Employee well-being and workplace design now a focus!

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Swaviman Das, Director Design, Space Matrix, India writes about increased focus on employee well being in the current work scenario

The way we work has undergone a permanent transition. The Workplace has become very dynamic now with remote and hybrid working integrated into operational strategies across the board. Another major change is the increased focus on employee well-being and satisfaction.

Unlike the past when companies focused on getting maximum leverage out of their office spaces, i.e. on space utilization, today, the focus is on measure of satisfaction, how the workplace environment enables your people to be the most effective – with a focus on functionality, personalization and creating a combination of collaborative as well as flexible workspace. Technologies, ambience, furnishing etc., that facilitate seamless transition between synchronous and asynchronous working, are the norms for future-centric workplace design. Companies are fundamentally changing their office spaces to boost employee engagement and collaboration across different locations.

The key to creating the right mix is to factor in the various demands of contemporary working and employee expectations as well as needs related to their physical and mental wellness. Self-directed layouts, automation, inspiring interiors, sustainability elements, and integration of company culture and corporate identity into the design is a must for great offices.

When companies focus on utilizing each of the above and other elements alongside encouraging employees to enjoy work-life balance, it boosts productivity and retention. An attitude shift from seeing employees as ‘human resources’ to ‘human beings’ is the basis on which the transition has to be built. There are several ways that companies can achieve this objective.

Integration of health and wellness into the office design

Prioritizing employee physical and mental wellness requires employers to make major changes to their conventional office spaces. A positive ambience that is inclusive as well as encouraging for employees to adopt a healthy lifestyle through visual inputs and facilities is a start. Employees need to have a complete peace of mind and assurance of their safety from all kinds of risks including infections. Today’s wellness initiatives need to not only cater to physical health, but also on the mental well-being of the workforce. One of the most effective strategies is to create office spaces that are well spaced out, have plenty of natural light indoors, and biophilic elements. Subtle music, natural sounds created by artificial waterfalls and aromas that appeal to employees and make them feel rejuvenated are some of the things being implemented by organizations globally. A complete sensorial experience!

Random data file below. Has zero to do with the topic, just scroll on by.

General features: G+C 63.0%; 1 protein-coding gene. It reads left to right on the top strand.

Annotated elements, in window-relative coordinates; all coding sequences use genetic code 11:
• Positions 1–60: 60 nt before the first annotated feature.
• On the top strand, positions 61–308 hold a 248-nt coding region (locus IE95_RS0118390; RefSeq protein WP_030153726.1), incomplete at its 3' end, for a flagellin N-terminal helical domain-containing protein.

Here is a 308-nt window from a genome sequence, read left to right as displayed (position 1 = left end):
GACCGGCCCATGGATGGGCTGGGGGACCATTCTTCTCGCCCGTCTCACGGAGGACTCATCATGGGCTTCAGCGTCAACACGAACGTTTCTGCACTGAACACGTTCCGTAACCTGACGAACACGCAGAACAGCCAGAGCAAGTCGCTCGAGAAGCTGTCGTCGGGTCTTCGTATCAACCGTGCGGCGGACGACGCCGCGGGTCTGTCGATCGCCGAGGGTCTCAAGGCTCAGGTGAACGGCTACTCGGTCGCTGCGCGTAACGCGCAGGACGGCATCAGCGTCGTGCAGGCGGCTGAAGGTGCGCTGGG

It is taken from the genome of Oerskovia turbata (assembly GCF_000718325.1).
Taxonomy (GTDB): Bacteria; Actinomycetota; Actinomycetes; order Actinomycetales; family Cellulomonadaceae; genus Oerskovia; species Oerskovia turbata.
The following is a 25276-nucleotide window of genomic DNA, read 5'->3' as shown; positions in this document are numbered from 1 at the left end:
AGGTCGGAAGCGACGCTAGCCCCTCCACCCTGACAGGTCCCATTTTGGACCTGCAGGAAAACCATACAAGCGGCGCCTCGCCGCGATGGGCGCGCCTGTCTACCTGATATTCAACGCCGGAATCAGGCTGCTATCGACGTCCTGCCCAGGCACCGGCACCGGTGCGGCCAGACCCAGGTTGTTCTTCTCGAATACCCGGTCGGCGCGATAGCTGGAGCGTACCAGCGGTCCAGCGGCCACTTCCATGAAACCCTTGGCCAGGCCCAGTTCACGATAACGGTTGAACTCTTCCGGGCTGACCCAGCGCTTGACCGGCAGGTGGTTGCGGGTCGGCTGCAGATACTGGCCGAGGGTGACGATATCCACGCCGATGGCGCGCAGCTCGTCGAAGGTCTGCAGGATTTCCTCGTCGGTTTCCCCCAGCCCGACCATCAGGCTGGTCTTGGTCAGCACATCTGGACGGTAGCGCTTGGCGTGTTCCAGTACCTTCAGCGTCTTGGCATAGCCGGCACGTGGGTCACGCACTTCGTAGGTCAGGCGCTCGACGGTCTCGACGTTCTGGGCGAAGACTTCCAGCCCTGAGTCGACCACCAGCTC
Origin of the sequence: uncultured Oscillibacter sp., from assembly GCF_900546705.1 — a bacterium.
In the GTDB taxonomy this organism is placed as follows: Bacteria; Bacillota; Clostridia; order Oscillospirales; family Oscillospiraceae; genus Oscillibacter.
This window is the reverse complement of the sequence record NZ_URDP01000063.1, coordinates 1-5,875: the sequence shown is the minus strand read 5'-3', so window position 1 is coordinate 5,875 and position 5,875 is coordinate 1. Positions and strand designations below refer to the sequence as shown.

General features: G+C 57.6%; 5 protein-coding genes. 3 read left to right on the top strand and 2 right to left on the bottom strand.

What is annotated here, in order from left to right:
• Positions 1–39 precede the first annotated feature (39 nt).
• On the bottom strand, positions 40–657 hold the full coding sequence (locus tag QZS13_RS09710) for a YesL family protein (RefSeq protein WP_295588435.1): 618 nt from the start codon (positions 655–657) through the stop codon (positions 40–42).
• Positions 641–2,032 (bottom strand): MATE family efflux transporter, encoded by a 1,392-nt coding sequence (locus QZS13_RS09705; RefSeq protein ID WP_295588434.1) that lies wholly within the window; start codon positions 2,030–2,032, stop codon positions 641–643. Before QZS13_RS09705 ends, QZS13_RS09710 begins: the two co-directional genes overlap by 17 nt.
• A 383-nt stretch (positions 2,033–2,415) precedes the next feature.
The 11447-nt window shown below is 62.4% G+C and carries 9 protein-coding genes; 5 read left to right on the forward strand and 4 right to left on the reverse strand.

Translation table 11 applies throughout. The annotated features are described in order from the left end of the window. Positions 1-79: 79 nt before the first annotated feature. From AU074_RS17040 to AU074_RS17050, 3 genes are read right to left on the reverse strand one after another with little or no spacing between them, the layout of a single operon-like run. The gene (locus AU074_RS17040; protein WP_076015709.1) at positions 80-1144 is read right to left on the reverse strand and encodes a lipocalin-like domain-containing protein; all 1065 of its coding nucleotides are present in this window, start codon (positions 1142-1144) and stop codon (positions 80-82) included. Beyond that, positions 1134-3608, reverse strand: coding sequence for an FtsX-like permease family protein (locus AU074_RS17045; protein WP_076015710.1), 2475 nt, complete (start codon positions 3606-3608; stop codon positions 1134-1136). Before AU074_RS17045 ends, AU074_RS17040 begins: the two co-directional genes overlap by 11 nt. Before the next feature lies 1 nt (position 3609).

Wellness also necessitates that the employees feel secure and integrated into the work processes. In remote and hybrid working, there is a risk of people feeling alienated due to the habit of solitary working with little engagement beyond receiving or responding to emails, messages and calls. This is why the return to office has to be complemented by activity-based working which will deliver a safe and engaging work experience. This includes a two-pronged approach that addresses hygiene and safety concerns as well as customizations related to work styles.

Hygiene and safety

  • Washable and non-toxic wall paints
  • Antimicrobial laminates for the furniture
  • Contactless door handles, taps, switches
  • Easy to clean vinyl flooring instead of thick carpets that could accumulate dust or germs
  • Melamine table tops that are sturdier, but easier to clean than metallic or conventional glass or wood surfaces
  • Usage of eco-friendly and recycled materials to boost sustainability
  • Ambient lighting that provides adequate illumination without causing any glare

Personalized and collaborative working

  • Zones dedicated for focused working that minimize distractions. For example the ‘Black Maria’ in the Space Matrix Beta lab has the optimal lighting needed to do focused work, acoustic arrangements to minimise noise levels and the opportunity for users to play their own music that helps them focus.
  • Flexi seating for hybrid workforce – giving employees the choice and autonomy to choose how they work. Planning of the spaces is based on the activities that an employee performs in his/her work day. The design supports these activities with a provision for spaces that support these activities – whether individual work, team meetings, collaboration spaces or innovation rooms.
  • Neurodiverse design – designing for neurodiversity requires empathy and sensitivity towards the fact that different people need different environments to be effective.


Business leaders need to be more democratic in their decisions about office layouts and technologies. Ideally, employee feedback or opinions should be sought and analysed so that the theme of the office space can be finalized accordingly. After all, it is the workforce that will drive the business forward, and their physical and mental wellness is going to be the biggest stimulant for growth in the years ahead!

Swaviman Das, Director Design, Space Matrix, India writes about increased focus on employee well being in the current work scenario

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